There was a connection that existed back then that I absolutely need to reconstruct here—the one with Li Antes. In fact, I know hardly anything about her as a person. We spoke very little about our “pre-histories” together since we had quite a lot of the present before and around us. Li Antes “lent” (as an outsider) her body to Skip Norman’s Blues People and can also be seen as an actress in a scene in Günter Peter Straschek’s On the Concept of “Critical Communism” in the Work of Antonio Labriola (1843–1904) from 1970. After I had edited this film and drove to the screening at the film festival in Mannheim, I believe I saw Li Antes for the last time—as she said, she herself was considering to make films. (The time, I assume, would have been favorable for her to do so).

Li Antes (right) in Günter Peter Straschek’s On the Concept of “Critical Communism” in the Work of Antonio Labriola (1843–1904) (1970). On the left: Sigrid Ruschmeier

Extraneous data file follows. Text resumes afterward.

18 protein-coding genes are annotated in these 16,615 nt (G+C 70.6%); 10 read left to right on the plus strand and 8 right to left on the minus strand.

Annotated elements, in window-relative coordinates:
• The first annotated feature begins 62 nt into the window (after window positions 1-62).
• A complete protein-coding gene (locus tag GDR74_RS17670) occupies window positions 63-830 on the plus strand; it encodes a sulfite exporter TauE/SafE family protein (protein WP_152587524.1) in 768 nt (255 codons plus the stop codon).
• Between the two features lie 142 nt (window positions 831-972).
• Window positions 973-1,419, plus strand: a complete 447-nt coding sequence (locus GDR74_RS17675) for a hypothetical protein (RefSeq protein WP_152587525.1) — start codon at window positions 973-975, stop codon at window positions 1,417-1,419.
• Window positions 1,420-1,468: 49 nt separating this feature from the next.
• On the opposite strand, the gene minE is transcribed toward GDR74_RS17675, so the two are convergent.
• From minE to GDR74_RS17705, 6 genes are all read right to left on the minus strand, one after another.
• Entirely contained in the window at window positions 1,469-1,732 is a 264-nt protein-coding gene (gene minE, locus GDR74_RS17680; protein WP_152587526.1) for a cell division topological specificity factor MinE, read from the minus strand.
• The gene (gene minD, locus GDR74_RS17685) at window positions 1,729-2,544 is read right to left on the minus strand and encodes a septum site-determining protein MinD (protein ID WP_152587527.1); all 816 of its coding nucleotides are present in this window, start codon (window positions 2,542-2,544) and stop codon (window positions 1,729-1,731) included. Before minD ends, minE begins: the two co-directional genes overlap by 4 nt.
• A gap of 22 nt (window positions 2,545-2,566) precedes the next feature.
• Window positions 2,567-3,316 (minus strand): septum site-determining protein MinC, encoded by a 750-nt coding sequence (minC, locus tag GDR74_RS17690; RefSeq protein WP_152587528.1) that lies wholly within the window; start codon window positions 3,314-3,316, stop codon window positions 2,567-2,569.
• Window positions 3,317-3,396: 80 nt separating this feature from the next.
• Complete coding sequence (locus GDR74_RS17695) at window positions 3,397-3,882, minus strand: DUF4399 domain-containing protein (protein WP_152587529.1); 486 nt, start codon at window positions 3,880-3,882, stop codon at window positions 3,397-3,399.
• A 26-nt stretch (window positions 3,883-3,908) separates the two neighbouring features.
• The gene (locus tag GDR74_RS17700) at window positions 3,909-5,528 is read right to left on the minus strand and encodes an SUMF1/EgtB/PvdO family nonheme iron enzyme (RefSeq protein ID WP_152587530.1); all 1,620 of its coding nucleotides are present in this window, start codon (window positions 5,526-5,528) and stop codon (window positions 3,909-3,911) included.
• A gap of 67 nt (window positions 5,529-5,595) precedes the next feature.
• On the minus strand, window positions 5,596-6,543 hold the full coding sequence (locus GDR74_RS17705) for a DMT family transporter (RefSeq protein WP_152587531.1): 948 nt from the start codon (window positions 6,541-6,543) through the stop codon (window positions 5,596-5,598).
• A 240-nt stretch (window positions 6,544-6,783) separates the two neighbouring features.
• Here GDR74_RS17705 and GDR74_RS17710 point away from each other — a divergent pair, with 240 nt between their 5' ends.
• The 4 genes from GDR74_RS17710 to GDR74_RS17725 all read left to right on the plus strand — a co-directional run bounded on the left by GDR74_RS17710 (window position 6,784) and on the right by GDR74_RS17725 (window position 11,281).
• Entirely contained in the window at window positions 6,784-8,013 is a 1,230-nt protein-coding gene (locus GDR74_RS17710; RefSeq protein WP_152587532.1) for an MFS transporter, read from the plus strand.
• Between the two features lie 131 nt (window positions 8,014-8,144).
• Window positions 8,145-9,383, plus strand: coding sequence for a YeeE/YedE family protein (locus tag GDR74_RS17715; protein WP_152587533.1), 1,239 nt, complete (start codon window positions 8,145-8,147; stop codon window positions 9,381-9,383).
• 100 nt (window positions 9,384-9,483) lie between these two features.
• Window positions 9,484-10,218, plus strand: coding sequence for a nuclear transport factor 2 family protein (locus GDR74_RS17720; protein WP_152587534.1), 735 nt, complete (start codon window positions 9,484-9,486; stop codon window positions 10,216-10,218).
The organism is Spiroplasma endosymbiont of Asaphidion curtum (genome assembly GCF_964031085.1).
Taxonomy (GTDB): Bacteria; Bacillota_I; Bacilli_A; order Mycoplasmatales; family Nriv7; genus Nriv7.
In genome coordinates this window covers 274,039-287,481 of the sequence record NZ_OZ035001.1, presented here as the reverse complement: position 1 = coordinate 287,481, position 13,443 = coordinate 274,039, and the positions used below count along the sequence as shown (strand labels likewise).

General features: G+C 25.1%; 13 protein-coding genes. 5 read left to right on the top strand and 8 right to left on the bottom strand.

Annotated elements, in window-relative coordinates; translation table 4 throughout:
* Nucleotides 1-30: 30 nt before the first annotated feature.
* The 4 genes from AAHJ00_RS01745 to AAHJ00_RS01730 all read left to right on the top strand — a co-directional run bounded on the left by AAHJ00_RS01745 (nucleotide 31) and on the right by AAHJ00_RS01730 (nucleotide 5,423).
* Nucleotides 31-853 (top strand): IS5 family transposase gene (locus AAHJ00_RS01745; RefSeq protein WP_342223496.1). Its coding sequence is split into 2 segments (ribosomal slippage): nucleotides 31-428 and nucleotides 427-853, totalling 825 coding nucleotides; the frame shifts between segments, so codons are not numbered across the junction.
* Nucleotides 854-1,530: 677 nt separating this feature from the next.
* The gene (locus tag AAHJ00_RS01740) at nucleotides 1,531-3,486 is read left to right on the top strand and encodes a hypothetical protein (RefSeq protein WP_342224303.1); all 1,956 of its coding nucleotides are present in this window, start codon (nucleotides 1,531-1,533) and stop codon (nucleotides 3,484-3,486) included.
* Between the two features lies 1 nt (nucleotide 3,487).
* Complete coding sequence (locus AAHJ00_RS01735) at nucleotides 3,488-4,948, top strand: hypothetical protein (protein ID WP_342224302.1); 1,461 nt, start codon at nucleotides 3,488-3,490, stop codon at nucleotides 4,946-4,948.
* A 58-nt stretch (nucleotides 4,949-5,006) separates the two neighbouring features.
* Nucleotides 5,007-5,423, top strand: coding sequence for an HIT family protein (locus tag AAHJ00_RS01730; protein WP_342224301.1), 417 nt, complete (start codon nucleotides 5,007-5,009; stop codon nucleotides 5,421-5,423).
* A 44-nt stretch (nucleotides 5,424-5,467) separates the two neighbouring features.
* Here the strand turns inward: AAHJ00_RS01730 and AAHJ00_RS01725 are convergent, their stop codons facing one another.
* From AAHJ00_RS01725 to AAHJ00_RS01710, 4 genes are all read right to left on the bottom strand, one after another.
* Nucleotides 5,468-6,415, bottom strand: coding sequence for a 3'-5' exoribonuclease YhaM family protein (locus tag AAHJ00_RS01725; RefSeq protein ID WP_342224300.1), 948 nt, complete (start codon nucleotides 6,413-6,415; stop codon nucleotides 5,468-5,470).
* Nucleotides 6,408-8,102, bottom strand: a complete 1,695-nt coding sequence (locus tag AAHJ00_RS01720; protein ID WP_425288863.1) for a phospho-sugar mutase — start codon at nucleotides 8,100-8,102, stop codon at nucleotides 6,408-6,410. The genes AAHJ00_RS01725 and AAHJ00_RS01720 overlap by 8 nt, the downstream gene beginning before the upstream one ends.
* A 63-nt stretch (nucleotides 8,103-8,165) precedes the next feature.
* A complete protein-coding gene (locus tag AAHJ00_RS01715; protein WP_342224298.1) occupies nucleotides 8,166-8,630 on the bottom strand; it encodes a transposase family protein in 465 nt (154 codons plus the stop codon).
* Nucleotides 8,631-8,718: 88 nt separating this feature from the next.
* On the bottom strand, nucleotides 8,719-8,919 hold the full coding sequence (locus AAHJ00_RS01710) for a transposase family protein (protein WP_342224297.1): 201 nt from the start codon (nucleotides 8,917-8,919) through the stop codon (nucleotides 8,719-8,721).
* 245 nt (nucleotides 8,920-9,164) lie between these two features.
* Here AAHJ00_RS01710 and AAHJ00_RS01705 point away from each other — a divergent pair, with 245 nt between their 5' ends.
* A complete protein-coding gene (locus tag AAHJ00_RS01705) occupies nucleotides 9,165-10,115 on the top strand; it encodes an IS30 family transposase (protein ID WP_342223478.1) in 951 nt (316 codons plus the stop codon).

I saw Skip again at the time of FilmSamstag when he rather unexpectedly came into the screening at the small cinema at Babylon – we spotted each other and hugged. Afterward, I sent him an e-mail to Cyprus to ask if he knew something about Li Antes’ whereabouts—Straschek and I had already been wondering back then what had become of her.

Here is his answer from October 1, 2006 (he preferred corresponding in English “since my writing in German is weak, but my reading is very good”):